Riyadh – Saudi Arabia hosts the Group of 20 summit Saturday in a first for an Arab nation, with the downsized virtual forum dominated by efforts to tackle the coronavirus pandemic and a crippling economic crisis.
The two-day meeting of the world’s wealthiest nations comes as President Donald Trump refuses to concede a bitter election and campaigners criticize what they call the G20’s inadequate response to the worst global recession in decades.
World leaders will huddle virtually as international efforts intensify for a large-scale roll out of coronavirus vaccines after a breakthrough in trials, and as calls grow for G20 nations to plug funding shortfalls.
Amid a raging pandemic, the summit, which is usually an opportunity for one-on-one engagements between world leaders, is reduced to brief online sessions of what some observers call “digital diplomacy.”
Saudi Arabia’s King Salman will preside over the summit, with sources close to the organizers saying climate change was among the issues topping the agenda.
World leaders, from German Chancellor Angela Merkel to Chinese President Xi Jinping and Russian leader Vladimir Putin, are expected to make speeches at the summit, the sources said.
Trump will also participate, a U.S. official said.
G20 nations have contributed more than $21 billion to combat the pandemic, which has infected 56 million people globally and left 1.3 million dead, and injected $11 trillion to “safeguard” the virus-battered world economy, organizers said.
The Paris-based Organisation for Economic Co-operation and Development projects global economic output will contract by 4.5% this year.
The summit “will seek to strengthen international cooperation to support the global economic recovery,” said Saudi Finance Minister Mohammed al-Jadaan.
“The G20 committed in March to do ‘whatever it takes to overcome the pandemic and protect lives and livelihoods,'” U.K. Prime Minister Boris Johnson said in a statement.
“As we meet this weekend, we must hold ourselves to account for that promise.”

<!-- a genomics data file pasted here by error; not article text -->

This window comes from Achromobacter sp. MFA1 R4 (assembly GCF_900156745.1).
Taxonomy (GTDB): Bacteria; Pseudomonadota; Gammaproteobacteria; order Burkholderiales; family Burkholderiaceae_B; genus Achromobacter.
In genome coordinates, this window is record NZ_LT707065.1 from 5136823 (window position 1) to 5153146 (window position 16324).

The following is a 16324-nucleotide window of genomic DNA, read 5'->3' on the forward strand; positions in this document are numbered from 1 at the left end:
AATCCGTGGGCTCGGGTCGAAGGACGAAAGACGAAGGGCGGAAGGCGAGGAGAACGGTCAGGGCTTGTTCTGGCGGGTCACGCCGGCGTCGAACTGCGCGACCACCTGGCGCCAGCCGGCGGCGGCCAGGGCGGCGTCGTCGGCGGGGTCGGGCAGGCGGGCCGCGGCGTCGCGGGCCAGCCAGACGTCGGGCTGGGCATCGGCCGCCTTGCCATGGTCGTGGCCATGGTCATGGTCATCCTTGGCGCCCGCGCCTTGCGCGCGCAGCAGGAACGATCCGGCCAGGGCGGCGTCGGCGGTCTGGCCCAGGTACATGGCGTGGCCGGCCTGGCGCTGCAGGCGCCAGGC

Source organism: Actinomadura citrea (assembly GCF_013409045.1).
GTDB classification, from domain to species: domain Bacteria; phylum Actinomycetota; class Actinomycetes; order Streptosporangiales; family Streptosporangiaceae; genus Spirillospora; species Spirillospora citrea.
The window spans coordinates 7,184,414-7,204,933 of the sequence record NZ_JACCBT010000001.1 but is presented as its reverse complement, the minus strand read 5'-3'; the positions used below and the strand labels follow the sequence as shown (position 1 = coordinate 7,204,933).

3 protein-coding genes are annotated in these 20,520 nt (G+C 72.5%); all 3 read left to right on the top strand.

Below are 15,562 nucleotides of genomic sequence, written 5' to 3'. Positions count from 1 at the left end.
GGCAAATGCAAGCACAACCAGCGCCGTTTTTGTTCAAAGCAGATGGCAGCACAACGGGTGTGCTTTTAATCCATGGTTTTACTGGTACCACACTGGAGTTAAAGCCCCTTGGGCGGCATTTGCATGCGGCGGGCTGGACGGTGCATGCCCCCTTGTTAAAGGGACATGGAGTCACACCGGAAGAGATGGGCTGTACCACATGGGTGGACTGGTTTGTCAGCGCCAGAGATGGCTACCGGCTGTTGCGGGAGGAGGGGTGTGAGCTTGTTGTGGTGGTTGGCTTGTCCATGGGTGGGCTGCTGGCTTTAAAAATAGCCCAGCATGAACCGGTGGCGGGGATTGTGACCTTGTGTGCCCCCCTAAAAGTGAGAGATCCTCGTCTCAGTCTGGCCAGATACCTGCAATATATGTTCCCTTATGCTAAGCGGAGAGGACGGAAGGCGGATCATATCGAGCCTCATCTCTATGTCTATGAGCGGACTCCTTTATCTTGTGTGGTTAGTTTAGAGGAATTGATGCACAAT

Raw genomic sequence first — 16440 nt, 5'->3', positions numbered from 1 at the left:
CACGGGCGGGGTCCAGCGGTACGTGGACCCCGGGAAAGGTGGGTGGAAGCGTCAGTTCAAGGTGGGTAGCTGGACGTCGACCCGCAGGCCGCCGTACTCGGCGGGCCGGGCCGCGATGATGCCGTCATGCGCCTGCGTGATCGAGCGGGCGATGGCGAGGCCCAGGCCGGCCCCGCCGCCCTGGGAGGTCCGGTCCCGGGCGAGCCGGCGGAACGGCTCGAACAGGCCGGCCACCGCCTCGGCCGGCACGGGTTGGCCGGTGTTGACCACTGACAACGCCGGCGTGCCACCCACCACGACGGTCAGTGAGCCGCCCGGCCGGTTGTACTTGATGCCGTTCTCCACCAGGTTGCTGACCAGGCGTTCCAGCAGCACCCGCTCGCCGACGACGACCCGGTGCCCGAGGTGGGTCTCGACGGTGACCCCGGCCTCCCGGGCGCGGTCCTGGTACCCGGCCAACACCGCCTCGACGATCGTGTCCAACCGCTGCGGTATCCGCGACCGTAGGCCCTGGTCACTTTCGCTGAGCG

But G20 leaders face mounting pressure to help stave off possible credit defaults across developing nations.
Last week, G20 finance ministers declared a “common framework” for an extended debt restructuring plan for virus-ravaged countries, but campaign groups have described the measure as insufficient.
The constituent nations extended a debt suspension initiative for developing countries until the end of June next year.
But U.N. Secretary-General Antonio Guterres urged G20 leaders to offer a “firm commitment” to extend the initiative until the end of 2021.
International Monetary Fund managing director Kristalina Georgieva has warned that the global economy faces a hard road back from the COVID-19 downturn even as vaccines are now in sight.
G20 nations must help plug a $4.5 billion funding gap in the so-called ACT-Accelerator — a program that promotes an equitable distribution of COVID-19 vaccines — to rein in the pandemic, said a joint statement signed by Norway’s prime minister, South Africa’s president, the heads of the European Union and the World Health Organization.
U.S. Secretary of State Mike Pompeo, a staunch Trump defender, will be present in Saudi Arabia during the summit.
Trump, who continues to reject his election loss, took part Friday in an Asia-Pacific summit.
Many of his fellow G20 leader have already congratulated President-elect Joe Biden.
Ahead of the summit, European Commission President Ursula von der Leyen said she hoped the U.S. will adopt a more multilateralist stance under Biden.
“We also expect of course new momentum from the new U.S. administration” on climate change, reversing Trump’s withdrawal from the Paris climate accord, she added.
Saudi Arabia’s human rights record has overshadowed the event.
Campaigners and families of jailed activists have launched vigorous drives to highlight the kingdom’s human rights abuses.
Key among them are the siblings of jailed activist Loujain al-Hathloul, on hunger strike for more than 20 days demanding regular family contact.
But some Western officials have indicated human rights would not be raised at the summit, saying they prefer to use bilateral forums to discuss the issue with the Saudi government.
“The G20 presidency has conferred an undeserved mark of international prestige on the [Saudi] government,” said Michael Page, deputy Middle East director at Human Rights Watch.
“Instead of signaling its concern for Saudi Arabia’s serious abuses, the G20 is bolstering the Saudi government’s well-funded publicity efforts to portray the country as ‘reforming’ despite a significant increase in repression.”
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